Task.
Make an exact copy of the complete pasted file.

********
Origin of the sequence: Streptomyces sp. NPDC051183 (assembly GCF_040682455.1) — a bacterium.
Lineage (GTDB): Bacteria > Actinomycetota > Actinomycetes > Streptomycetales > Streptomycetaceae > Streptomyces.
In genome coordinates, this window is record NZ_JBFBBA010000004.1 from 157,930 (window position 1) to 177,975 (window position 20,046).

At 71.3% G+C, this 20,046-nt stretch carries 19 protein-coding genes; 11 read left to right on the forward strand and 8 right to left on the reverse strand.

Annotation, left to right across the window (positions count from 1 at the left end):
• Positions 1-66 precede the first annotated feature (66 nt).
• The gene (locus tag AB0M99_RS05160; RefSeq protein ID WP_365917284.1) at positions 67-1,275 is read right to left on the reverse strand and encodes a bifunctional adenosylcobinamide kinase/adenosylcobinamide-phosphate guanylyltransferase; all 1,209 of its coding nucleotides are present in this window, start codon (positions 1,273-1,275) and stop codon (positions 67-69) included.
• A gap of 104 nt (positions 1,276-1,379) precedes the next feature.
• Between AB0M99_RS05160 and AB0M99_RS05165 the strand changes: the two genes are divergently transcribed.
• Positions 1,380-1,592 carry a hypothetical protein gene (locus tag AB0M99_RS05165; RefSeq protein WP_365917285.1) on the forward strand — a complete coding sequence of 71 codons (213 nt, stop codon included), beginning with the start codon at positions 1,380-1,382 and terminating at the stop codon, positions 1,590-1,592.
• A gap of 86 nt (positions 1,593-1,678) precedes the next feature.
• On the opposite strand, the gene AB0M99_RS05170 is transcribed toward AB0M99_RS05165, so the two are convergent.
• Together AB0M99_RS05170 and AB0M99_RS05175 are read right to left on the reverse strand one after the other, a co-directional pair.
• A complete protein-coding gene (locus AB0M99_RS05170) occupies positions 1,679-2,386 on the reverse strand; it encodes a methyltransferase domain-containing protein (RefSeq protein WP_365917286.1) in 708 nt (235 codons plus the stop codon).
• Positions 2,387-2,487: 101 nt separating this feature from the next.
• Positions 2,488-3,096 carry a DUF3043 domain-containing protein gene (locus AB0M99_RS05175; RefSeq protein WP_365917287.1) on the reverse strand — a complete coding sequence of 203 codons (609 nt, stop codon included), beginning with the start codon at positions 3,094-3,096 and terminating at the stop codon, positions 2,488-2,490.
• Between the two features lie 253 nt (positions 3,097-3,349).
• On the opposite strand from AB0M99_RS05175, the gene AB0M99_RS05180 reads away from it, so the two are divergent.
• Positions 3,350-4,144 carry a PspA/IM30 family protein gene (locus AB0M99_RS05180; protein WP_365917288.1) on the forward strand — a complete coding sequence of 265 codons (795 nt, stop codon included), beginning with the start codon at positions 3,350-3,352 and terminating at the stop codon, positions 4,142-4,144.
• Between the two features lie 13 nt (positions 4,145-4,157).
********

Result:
Origin of the sequence: Streptomyces sp. NPDC051183 (assembly GCF_040682455.1) — a bacterium.
Lineage (GTDB): Bacteria > Actinomycetota > Actinomycetes > Streptomycetales > Streptomycetaceae > Streptomyces.
In genome coordinates, this window is record NZ_JBFBBA010000004.1 from 157,930 (window position 1) to 177,975 (window position 20,046).

At 71.3% G+C, this 20,046-nt stretch carries 19 protein-coding genes; 11 read left to right on the forward strand and 8 right to left on the reverse strand.

Annotation, left to right across the window (positions count from 1 at the left end):
• Positions 1-66 precede the first annotated feature (66 nt).
• The gene (locus tag AB0M99_RS05160; RefSeq protein ID WP_365917284.1) at positions 67-1,275 is read right to left on the reverse strand and encodes a bifunctional adenosylcobinamide kinase/adenosylcobinamide-phosphate guanylyltransferase; all 1,209 of its coding nucleotides are present in this window, start codon (positions 1,273-1,275) and stop codon (positions 67-69) included.
• A gap of 104 nt (positions 1,276-1,379) precedes the next feature.
• Between AB0M99_RS05160 and AB0M99_RS05165 the strand changes: the two genes are divergently transcribed.
• Positions 1,380-1,592 carry a hypothetical protein gene (locus tag AB0M99_RS05165; RefSeq protein WP_365917285.1) on the forward strand — a complete coding sequence of 71 codons (213 nt, stop codon included), beginning with the start codon at positions 1,380-1,382 and terminating at the stop codon, positions 1,590-1,592.
• A gap of 86 nt (positions 1,593-1,678) precedes the next feature.
• On the opposite strand, the gene AB0M99_RS05170 is transcribed toward AB0M99_RS05165, so the two are convergent.
• Together AB0M99_RS05170 and AB0M99_RS05175 are read right to left on the reverse strand one after the other, a co-directional pair.
• A complete protein-coding gene (locus AB0M99_RS05170) occupies positions 1,679-2,386 on the reverse strand; it encodes a methyltransferase domain-containing protein (RefSeq protein WP_365917286.1) in 708 nt (235 codons plus the stop codon).
• Positions 2,387-2,487: 101 nt separating this feature from the next.
• Positions 2,488-3,096 carry a DUF3043 domain-containing protein gene (locus AB0M99_RS05175; RefSeq protein WP_365917287.1) on the reverse strand — a complete coding sequence of 203 codons (609 nt, stop codon included), beginning with the start codon at positions 3,094-3,096 and terminating at the stop codon, positions 2,488-2,490.
• Between the two features lie 253 nt (positions 3,097-3,349).
• On the opposite strand from AB0M99_RS05175, the gene AB0M99_RS05180 reads away from it, so the two are divergent.
• Positions 3,350-4,144 carry a PspA/IM30 family protein gene (locus AB0M99_RS05180; protein WP_365917288.1) on the forward strand — a complete coding sequence of 265 codons (795 nt, stop codon included), beginning with the start codon at positions 3,350-3,352 and terminating at the stop codon, positions 4,142-4,144.
• Between the two features lie 13 nt (positions 4,145-4,157).